How to Grow Spirulina Algae

Spirulina is a salt-water plant that was discovered in the natural alkaline lakes of South America and Africa. It is a well-known type of algae that is used by many people as a dietary supplement that contains three to four times the amount of vegetable protein than fish or beef, three to four times more vitamin B12 than animal liver and a wide range of minerals such as magnesium, iron, potassium, calcium, sodium and phosphorus. It also has five times the amount of beta carotene that is found in carrots and 40 times the amount that is found in spinach. In order to successfully grow spirulina algae in your own home pond, certain factors need to be considered.

Algae can be grown at home in your pond.

Step 1

Determine the location for your grow site. Four major conditions are required for growing spirulina: tropical weather, pure water resources, strong sunshine and a pollution-free environment. Make sure that your location receives consistently high temperatures. The growth of spirulina ceases in temperatures below 20 degrees Celsius, and the temperature should be no higher than 38 degrees Celsius.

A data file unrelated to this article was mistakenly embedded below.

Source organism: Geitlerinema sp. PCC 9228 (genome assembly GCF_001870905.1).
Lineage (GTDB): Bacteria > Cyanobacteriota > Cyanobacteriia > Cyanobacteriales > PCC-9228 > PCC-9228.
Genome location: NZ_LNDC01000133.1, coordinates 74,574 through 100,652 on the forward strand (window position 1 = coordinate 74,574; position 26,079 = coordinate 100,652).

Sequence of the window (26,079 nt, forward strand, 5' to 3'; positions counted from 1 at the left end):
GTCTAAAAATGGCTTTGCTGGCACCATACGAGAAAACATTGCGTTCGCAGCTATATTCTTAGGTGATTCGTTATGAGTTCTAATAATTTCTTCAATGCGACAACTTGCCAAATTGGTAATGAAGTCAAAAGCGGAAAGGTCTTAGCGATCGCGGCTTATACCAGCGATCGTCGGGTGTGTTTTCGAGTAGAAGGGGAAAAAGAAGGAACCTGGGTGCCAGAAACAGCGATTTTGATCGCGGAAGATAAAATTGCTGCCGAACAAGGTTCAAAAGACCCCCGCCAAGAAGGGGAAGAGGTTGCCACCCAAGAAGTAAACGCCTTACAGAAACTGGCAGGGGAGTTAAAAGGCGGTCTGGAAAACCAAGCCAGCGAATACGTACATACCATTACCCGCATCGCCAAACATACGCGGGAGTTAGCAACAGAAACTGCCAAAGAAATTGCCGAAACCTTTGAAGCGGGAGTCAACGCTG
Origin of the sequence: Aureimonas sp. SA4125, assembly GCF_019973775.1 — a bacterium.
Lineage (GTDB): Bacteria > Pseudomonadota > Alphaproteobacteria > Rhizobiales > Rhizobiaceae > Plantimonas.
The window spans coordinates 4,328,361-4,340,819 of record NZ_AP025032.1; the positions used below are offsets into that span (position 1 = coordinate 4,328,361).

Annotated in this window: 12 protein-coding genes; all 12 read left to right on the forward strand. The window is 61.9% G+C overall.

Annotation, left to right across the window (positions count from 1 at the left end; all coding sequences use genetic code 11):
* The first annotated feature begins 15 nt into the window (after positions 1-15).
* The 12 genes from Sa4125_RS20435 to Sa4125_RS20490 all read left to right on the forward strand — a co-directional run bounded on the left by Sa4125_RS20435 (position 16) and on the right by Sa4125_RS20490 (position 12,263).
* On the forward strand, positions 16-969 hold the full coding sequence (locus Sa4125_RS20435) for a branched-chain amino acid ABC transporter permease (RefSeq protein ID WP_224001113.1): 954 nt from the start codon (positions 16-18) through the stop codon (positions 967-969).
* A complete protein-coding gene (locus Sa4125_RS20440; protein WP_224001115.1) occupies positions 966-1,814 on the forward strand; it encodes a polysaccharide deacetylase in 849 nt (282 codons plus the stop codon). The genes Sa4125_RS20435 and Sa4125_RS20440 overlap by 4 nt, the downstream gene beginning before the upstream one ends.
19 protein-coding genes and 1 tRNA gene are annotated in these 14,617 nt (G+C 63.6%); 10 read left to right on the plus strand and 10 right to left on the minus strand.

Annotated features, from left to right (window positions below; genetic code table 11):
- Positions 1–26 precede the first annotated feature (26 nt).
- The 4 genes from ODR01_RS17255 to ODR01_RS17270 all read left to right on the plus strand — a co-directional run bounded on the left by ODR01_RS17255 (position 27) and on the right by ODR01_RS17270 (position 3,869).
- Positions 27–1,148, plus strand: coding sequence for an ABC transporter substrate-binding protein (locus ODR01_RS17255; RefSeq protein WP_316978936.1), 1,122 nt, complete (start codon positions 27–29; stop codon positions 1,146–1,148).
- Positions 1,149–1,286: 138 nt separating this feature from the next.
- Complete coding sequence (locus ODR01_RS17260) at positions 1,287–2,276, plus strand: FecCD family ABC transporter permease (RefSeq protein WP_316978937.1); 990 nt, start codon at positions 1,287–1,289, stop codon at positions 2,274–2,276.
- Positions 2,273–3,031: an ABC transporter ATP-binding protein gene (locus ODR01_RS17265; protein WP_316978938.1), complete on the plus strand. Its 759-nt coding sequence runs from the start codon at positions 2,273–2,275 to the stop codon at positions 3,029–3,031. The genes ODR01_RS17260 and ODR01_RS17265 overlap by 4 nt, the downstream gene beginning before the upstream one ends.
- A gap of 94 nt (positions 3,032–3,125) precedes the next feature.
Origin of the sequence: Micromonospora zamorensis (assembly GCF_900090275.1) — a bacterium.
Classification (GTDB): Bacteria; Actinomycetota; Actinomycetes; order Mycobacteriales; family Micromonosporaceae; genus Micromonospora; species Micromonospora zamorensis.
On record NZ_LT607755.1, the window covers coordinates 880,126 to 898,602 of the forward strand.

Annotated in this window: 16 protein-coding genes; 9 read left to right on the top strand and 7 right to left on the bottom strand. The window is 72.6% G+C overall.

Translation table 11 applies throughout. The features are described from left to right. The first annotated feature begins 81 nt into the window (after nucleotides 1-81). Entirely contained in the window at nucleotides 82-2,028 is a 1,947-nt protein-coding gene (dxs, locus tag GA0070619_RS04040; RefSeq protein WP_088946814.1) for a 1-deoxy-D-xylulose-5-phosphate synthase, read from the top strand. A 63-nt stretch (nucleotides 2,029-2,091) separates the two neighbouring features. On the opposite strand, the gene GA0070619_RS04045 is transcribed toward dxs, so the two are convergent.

Step 2

Place alkaline water in a water-tight open container. This container must be non-toxic and resistant to corrosion. It should not have sharp angles and should be twice the size of the culture, which is usually 40 cm. Make sure the water has a composition of all the micronutrients, including potassium nitrate, sodium carbonate, magnesium sulfate and lime, that are needed in order to support plant life.

Step 3

Agitate the surface of the culture with an aquarium pump.

Step 4

Add three grams of dry spirulina per liter of water and aerate at least twice each day. When the temperature is adequate, the spirulina algae will grow at a rate of 30 percent each day. Maximize the area that is exposed to light because it will directly affect the algae's growth.

Step 5

Harvest the spirulina early in the morning. The process is easier in the cooler temperatures, and the spirulina has the highest percentage of proteins at this time. Once the spirulina has been removed from the pond, it is ready to be dried or consumed.

Akeia Dixon

Akeia Dixon is a freelance writer who began her professional writing career in 2009 for various websites. She enjoys writing about natural health topics but also loves to research and write about her findings on any subject. She is currently in school studying psychology and sociology.